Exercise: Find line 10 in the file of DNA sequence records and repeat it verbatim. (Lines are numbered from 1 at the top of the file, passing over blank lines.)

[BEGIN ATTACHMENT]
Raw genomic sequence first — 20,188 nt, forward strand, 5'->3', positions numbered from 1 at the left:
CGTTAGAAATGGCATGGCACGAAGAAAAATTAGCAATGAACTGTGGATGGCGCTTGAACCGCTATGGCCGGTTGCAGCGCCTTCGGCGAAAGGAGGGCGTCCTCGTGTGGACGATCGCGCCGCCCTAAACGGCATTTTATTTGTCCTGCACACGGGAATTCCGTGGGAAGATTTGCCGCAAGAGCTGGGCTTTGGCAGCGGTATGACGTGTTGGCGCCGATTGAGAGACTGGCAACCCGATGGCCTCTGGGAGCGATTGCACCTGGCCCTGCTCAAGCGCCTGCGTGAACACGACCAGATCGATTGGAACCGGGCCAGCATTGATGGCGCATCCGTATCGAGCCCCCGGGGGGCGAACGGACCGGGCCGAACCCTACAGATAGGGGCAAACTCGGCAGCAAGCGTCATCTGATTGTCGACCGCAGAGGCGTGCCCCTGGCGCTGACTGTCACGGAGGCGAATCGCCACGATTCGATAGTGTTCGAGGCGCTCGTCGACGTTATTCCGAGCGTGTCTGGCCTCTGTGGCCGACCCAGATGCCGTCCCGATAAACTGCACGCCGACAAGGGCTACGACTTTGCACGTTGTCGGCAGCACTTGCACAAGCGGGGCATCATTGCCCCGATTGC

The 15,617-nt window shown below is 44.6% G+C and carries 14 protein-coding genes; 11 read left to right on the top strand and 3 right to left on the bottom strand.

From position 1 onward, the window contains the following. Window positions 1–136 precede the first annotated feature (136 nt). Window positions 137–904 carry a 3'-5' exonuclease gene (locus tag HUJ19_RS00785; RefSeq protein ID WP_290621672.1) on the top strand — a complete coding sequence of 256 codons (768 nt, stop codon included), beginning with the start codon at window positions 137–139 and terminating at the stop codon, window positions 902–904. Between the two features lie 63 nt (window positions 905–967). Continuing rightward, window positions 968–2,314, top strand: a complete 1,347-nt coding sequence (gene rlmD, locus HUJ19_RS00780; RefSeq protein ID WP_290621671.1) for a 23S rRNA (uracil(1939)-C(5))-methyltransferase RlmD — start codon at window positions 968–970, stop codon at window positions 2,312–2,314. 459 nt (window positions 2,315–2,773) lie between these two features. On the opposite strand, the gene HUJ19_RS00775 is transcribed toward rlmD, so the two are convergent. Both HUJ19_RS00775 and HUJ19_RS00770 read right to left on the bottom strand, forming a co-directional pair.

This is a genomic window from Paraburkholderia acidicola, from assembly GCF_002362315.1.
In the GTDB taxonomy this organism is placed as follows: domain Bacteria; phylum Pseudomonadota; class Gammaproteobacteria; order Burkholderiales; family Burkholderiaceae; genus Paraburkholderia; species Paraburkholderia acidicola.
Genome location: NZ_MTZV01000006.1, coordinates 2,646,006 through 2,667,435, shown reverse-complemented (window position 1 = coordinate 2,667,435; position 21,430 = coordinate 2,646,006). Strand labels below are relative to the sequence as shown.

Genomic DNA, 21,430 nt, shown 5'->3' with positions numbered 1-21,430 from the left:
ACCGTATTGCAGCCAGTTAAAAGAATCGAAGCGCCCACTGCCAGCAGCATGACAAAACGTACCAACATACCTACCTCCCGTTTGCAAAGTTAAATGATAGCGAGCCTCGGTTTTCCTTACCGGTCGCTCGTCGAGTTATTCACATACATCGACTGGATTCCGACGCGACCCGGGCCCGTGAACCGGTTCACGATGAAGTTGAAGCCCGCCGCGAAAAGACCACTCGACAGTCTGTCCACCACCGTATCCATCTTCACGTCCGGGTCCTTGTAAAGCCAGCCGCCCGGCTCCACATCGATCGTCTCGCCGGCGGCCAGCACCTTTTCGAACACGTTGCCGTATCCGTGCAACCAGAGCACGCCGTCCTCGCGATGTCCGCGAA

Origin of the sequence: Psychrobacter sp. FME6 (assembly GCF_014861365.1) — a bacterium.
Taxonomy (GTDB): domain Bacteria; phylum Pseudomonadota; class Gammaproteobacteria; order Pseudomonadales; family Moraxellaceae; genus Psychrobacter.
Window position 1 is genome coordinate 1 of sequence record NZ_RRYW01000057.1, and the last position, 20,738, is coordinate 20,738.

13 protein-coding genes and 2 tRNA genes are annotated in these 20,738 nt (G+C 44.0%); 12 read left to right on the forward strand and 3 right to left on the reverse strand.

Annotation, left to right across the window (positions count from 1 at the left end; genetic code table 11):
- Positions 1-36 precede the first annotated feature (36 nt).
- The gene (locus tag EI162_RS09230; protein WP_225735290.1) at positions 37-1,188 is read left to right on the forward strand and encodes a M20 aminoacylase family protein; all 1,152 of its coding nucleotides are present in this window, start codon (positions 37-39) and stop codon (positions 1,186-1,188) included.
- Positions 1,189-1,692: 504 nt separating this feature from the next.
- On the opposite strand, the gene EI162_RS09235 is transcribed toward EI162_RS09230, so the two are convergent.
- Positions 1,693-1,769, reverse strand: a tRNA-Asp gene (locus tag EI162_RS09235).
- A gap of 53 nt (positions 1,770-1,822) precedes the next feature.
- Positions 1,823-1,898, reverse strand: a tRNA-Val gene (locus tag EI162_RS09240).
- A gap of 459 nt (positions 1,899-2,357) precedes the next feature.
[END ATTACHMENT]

Origin of the sequence: Psychrobacter sp. FME6 (assembly GCF_014861365.1) — a bacterium.